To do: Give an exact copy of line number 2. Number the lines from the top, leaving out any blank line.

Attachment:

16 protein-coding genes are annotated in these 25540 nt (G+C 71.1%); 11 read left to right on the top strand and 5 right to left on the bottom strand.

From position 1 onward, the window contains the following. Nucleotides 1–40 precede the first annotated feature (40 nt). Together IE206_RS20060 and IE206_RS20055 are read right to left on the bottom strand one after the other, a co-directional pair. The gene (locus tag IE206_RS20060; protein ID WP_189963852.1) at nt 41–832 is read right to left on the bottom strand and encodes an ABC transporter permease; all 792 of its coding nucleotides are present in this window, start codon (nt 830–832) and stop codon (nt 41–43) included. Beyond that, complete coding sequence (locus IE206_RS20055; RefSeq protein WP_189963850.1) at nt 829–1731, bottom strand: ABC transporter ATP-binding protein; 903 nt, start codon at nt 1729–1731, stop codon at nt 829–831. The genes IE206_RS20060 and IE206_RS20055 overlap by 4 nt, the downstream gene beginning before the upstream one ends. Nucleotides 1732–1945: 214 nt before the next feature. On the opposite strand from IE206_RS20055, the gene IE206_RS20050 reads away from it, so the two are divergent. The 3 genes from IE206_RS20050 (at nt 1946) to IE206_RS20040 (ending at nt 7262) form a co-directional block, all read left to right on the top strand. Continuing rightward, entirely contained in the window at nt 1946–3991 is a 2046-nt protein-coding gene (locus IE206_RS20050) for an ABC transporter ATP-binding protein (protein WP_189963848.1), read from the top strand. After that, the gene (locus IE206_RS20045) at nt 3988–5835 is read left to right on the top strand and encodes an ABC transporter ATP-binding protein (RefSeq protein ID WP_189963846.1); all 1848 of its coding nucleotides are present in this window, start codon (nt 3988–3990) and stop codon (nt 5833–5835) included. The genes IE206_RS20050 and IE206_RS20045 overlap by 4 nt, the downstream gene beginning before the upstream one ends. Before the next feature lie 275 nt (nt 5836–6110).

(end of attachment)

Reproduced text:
From position 1 onward, the window contains the following. Nucleotides 1–40 precede the first annotated feature (40 nt). Together IE206_RS20060 and IE206_RS20055 are read right to left on the bottom strand one after the other, a co-directional pair. The gene (locus tag IE206_RS20060; protein ID WP_189963852.1) at nt 41–832 is read right to left on the bottom strand and encodes an ABC transporter permease; all 792 of its coding nucleotides are present in this window, start codon (nt 830–832) and stop codon (nt 41–43) included. Beyond that, complete coding sequence (locus IE206_RS20055; RefSeq protein WP_189963850.1) at nt 829–1731, bottom strand: ABC transporter ATP-binding protein; 903 nt, start codon at nt 1729–1731, stop codon at nt 829–831. The genes IE206_RS20060 and IE206_RS20055 overlap by 4 nt, the downstream gene beginning before the upstream one ends. Nucleotides 1732–1945: 214 nt before the next feature. On the opposite strand from IE206_RS20055, the gene IE206_RS20050 reads away from it, so the two are divergent. The 3 genes from IE206_RS20050 (at nt 1946) to IE206_RS20040 (ending at nt 7262) form a co-directional block, all read left to right on the top strand. Continuing rightward, entirely contained in the window at nt 1946–3991 is a 2046-nt protein-coding gene (locus IE206_RS20050) for an ABC transporter ATP-binding protein (protein WP_189963848.1), read from the top strand. After that, the gene (locus IE206_RS20045) at nt 3988–5835 is read left to right on the top strand and encodes an ABC transporter ATP-binding protein (RefSeq protein ID WP_189963846.1); all 1848 of its coding nucleotides are present in this window, start codon (nt 3988–3990) and stop codon (nt 5833–5835) included. The genes IE206_RS20050 and IE206_RS20045 overlap by 4 nt, the downstream gene beginning before the upstream one ends. Before the next feature lie 275 nt (nt 5836–6110).